An endoscope is a supremely useful tool in DIY and professional tasks which can save huge amounts of time – not to mention money – by making it possible to see below floorboards, or examine engine components in situ. There are solutions which allow USB, and even wireless, cameras which depend a phone for display, but the DS300 – for surprisingly little more money – connects directly with the camera so it can be used in the workshop without risk to your beloved communications device. (We have reviewed Depstech (opens in new tab)’s entries in these other categories too).
While there are more expensive, bigger and very rugged devices available (the DS500 (opens in new tab), for example), this handset and probe arrangement seems ideal for all but the most aggressively dirty environments.
Depstech DS300 specifications
Resolution: 1920 x 1080 pixels
Probe diameter: 5.5mm (0.22in)
Cable length: 5m (16.5ft)
Focus range: 41 – 5000mm (1.6-198in)
Ingress Protection: IP67 (camera and probe)
Field of view: 170˚
Charging port: Micro-USB
Accessories: Hook, Magnetic catch, Hard Case
Depstech DS300 features
The DS300 is a lightweight, portable inspection camera built around a 4.3-inch 16:9 screen. The camera probe is just 5.5mm diameter on the end of a 5 meter (16.5ft) semi-rigid cable, long enough for any task we can imagine.
There are three screw-on accessories for the probe – a hook, a magnet and an angled mirror for side viewing. The 6-LED lights around the lens can be remotely cycled through off and three brightness settings from the main unit.
This housing also features the ability to record stills and 1080P video of inspections onto the supplied 32GB TF card; these are .avi files which are readable on most computers. There is a clock which means, if set, the files will carry the correct metadata; the menu can also be used to change languages.
Depstech DS300 build and handling
As soon we lifted the DS300 from the box we found ourselves thinking “It can’t be this light.” The body is made of lightweight plastic, and the buttons rubber (with a distinct and pleasing click) but presumably the battery, which provides 4 hours between charges, isn’t overly taxed by the screen. Nonetheless, to our eye, picture quality is good. The back of the device has a bulge on the right, behind the buttons, which makes an ideal hand grip (though obviously favors right-handed use).
Also inside the box is a small tub containing the accessories. These screw onto the end of the probe, replacing a small collar which needs unscrewing first. There is also a spare collar. We did find removing the blue protective coating from the mirror without scratching it (there is no peel-up flap) surprisingly fiddly, but this is a one-time job.
The probe itself, is about 40mm long, connected to the flex with a 2mm hard rubber ring at the rear. This is very angular in design, meaning that it can catch when you’re retracting the probe. The flex needs to be bent and for longer runs you might find bending and re-inserting fiddly but a couple of Velcro holders mean you never need unfurl more flex than needed.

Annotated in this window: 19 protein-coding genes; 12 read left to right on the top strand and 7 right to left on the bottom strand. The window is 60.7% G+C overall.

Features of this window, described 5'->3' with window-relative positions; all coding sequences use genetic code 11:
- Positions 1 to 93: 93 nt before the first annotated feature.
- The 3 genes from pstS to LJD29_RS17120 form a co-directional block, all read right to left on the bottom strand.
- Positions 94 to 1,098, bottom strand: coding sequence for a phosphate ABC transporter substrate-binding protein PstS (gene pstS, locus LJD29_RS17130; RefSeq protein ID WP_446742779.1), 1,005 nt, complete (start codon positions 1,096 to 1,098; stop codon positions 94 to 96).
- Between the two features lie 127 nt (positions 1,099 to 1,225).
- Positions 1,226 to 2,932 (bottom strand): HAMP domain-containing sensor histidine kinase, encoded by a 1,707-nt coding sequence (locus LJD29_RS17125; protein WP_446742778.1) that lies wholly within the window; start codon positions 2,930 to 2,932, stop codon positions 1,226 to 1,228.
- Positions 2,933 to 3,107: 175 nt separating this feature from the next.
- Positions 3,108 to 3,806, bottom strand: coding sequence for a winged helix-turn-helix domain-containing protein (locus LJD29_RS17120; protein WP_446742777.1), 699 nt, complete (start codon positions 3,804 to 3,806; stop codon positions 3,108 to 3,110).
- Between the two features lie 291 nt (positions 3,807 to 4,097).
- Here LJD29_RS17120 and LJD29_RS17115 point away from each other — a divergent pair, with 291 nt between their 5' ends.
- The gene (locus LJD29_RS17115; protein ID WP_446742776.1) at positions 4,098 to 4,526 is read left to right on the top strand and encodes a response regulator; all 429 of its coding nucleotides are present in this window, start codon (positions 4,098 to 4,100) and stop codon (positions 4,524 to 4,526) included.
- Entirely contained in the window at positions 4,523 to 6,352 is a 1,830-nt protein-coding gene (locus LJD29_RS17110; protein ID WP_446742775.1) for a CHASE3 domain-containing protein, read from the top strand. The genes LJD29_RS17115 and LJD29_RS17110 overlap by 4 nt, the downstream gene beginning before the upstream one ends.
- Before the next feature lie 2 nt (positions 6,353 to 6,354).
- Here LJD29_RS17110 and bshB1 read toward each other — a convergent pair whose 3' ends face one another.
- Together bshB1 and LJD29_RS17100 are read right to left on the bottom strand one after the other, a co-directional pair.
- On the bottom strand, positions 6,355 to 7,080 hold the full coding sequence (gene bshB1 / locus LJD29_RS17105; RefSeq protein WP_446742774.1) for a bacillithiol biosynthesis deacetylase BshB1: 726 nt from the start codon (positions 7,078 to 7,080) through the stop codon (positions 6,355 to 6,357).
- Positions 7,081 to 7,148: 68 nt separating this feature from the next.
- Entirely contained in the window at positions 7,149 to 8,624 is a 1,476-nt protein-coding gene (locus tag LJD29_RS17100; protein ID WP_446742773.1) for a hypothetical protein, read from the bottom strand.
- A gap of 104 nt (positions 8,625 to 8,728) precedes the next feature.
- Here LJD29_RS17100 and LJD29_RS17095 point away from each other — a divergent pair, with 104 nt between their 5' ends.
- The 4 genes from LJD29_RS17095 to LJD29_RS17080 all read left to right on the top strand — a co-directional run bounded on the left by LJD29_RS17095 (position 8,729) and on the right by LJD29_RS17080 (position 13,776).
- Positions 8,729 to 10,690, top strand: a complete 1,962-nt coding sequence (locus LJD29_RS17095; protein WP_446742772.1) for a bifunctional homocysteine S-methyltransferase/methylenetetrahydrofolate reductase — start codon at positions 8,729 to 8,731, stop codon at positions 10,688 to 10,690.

Depstech DS300 performance
There is only a short delay, and appearance of the ‘Depstech’ logo, before the device is ready to use. The camera captures detail from about 30mm away, and is clearly sharp at 40mm; anything beyond is visually clear too. It handles light (or the lack thereof well), so the screen looks sharp and is bright enough to use in daylight.
The recorded video is nominally 1080P at 30fps. While the quality is acceptable, it doesn’t hit the standard that implies – there is noise, but the real kick in the teeth is the frame-rate looks more like three frames a second, whether the videos are played back on the device or a computer. Switching to 720P seemed to improve this jerkiness slightly, suggesting the bitrate might be an issue (the camera is bound to wobble a bit in use, which is tough on digital compression).
We also found the image or video capture button a little odd in operation; press-and-hold to initiate, or stop, video recording. Single press to capture a still. Takes a little getting used to. Similarly the Play button needs a press-and-hold to have any effect; it isn’t obvious why a simple press shouldn’t be enough.
In the sample clip the camera is pushed through a small gap in the floor to inspect the debris left by a plumber. The brightness is cycled (hence occasional blackness).
Depstech DS300 verdict
The DS300 is a very useful tool, and we especially liked the hook and magnet – though the latter had a clear impact on the proportion of forward view remaining. In use the screen is clear and sharp and details are easy to make out. Having a 180˚ flip feature at the touch of a single button very much appreciated, though other buttons are a bit quirky in behavior.
Recording wasn’t of the standard you’d expect having viewed the screen in live use – we’re not sure why. Certainly the files have very low sizes, so very aggressive compression, but the shuddering frames was the weirdest aspect. Nonetheless it is useful to be able to review your inspection and at least the 32GB card will probably be all you need.
Ultimately the deciding factor here should probably be the price, and that is very much in the DS300’s favor, though it’s also worth noting the camera and lights together handle low light well.